●       Leave the leaves

Usually recommended as part of a healthy diet, leafy vegetables are surprisingly risky in the monsoon due to the dirt and dampness present on them. Cauliflower, broccoli, and cabbage tend to house insects that breed during monsoon, which is why you need to be extremely cautious before consuming them. Always wash leafy greens thoroughly with lukewarm water before cooking them in this season. 

What to eat during the monsoon?

Having a strong immune system with a balanced diet is the best way to take care of your body. Now that we learned what not to eat, read on to know about what should then be a part of your monsoon diet to stay fit throughout this wonderful season.

●        Spice it up

Adding hints of certain spices like turmeric, fresh ginger, and garlic to your monsoon foods can instantly enhance your monsoon diet game. These three foods consist of anti-bacterial and immunity-boosting properties. Known for their anti-inflammatory and antimicrobial benefits, ginger and turmeric are also great for colds and coughs which are very common during a sudden change in weather.

●       Stay hydrated

Drink only purified or boiled water in monsoons as tap water is highly prone to contamination and germs. It is the easiest way to keep yourself healthy.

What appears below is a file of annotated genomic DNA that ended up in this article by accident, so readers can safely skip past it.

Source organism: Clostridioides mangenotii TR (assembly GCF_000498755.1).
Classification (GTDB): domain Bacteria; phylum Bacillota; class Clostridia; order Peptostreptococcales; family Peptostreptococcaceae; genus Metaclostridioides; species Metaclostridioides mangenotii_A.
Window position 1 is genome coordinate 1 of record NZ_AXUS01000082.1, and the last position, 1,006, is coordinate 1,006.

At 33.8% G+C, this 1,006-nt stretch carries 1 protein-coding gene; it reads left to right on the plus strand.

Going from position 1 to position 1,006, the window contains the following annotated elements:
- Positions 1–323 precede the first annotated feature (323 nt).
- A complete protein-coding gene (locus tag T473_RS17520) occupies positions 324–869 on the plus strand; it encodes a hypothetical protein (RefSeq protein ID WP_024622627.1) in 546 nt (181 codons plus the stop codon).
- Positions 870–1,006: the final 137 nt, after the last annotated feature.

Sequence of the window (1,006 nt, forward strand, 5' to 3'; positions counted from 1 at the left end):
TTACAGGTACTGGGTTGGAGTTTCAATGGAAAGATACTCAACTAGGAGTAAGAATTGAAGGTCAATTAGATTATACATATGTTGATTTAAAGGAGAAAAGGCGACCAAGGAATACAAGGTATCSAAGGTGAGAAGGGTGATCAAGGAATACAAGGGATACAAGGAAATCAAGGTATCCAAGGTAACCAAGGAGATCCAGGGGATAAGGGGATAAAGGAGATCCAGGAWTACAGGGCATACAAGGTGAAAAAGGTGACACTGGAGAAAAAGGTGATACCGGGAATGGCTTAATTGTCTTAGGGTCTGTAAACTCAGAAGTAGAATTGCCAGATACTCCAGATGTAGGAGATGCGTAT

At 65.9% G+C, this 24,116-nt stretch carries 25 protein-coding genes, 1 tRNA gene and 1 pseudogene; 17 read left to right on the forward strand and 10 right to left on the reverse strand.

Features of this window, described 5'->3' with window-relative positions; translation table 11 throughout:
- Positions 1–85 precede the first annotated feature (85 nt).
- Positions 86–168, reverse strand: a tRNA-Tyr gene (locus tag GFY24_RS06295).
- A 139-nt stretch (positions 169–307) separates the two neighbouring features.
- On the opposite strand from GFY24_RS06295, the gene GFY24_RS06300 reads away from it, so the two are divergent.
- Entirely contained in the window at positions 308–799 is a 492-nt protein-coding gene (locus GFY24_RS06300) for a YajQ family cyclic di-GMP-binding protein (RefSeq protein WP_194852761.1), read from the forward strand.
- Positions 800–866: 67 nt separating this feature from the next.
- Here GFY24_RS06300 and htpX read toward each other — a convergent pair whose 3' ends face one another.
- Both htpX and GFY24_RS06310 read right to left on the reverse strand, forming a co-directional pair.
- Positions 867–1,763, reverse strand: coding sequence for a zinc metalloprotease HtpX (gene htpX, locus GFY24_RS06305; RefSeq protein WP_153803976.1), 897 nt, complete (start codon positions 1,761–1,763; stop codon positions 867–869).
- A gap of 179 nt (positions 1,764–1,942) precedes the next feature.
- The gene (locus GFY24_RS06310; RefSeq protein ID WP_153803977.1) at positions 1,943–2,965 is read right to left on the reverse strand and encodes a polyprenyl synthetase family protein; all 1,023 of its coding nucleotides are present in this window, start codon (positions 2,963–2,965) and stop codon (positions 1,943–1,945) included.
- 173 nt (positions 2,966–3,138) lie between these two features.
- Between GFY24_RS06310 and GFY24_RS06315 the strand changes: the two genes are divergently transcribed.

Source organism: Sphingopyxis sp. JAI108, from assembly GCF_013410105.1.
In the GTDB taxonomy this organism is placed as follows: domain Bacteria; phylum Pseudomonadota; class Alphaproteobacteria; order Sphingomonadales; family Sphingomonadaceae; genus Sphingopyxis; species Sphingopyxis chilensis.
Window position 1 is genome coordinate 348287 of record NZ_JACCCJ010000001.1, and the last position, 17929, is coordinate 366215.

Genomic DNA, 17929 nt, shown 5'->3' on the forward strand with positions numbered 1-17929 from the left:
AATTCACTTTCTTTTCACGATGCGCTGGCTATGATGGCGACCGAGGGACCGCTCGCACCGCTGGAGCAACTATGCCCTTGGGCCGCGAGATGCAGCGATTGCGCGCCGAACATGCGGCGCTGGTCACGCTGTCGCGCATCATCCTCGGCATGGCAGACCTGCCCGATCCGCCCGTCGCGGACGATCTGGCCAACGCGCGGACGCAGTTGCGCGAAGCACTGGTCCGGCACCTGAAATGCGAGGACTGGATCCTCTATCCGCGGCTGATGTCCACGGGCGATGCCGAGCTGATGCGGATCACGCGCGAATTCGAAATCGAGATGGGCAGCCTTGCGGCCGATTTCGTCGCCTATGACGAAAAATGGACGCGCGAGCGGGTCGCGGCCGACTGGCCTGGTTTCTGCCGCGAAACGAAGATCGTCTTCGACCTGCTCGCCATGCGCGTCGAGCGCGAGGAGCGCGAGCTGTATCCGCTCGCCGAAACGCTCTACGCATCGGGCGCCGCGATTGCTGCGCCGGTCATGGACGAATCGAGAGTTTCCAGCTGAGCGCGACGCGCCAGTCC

From herbal teas and kadhas to soups and broths, this time of the year is perfect for warm and soothing beverages. Try to stick to light meat preparations like stews which will not make you feel bloated.

Adding ingredients like pepper, honey, and mint to your drinks can benefit digestion, as they are great antioxidants and immunity boosters.

●       Eat fresh

Add bitter vegetables like bitter gourd and herbs like neem and fenugreek leaves to your monsoon diet to prevent infections. Seasonal fruits (cherries, jamun, peaches, and lychees) are also a good source of antioxidants and can potentially enhance your body’s digestion.

Eating fresh is the best way to consume food, be it any season. However, in the monsoon, stay away particularly from stale packaged food or food straight out of the fridge as it can harm your digestive system.

●       Probiotics and fermented foods

Curd, buttermilk, and pickled vegetables in your diet will greatly boost your gut health. The good bacteria in these foods keep your gut clean while fighting off disease-causing stomach bacteria that thrive in the body during this period.

These are the tips to follow for a peaceful, healthy monsoon season. However, good health is for all seasons. If you wish to learn more about holistic wellness and nutrition, check out Wellness Forever to gain more insights on such subjects.

No matter what your ultimate goal is, eating clean, seasonal, and healthy is the best way to revolutionize your diet game. At the end of the day, what is a balanced diet? It is all these factors followed consistently in a way that is sustainable to be continued throughout your life.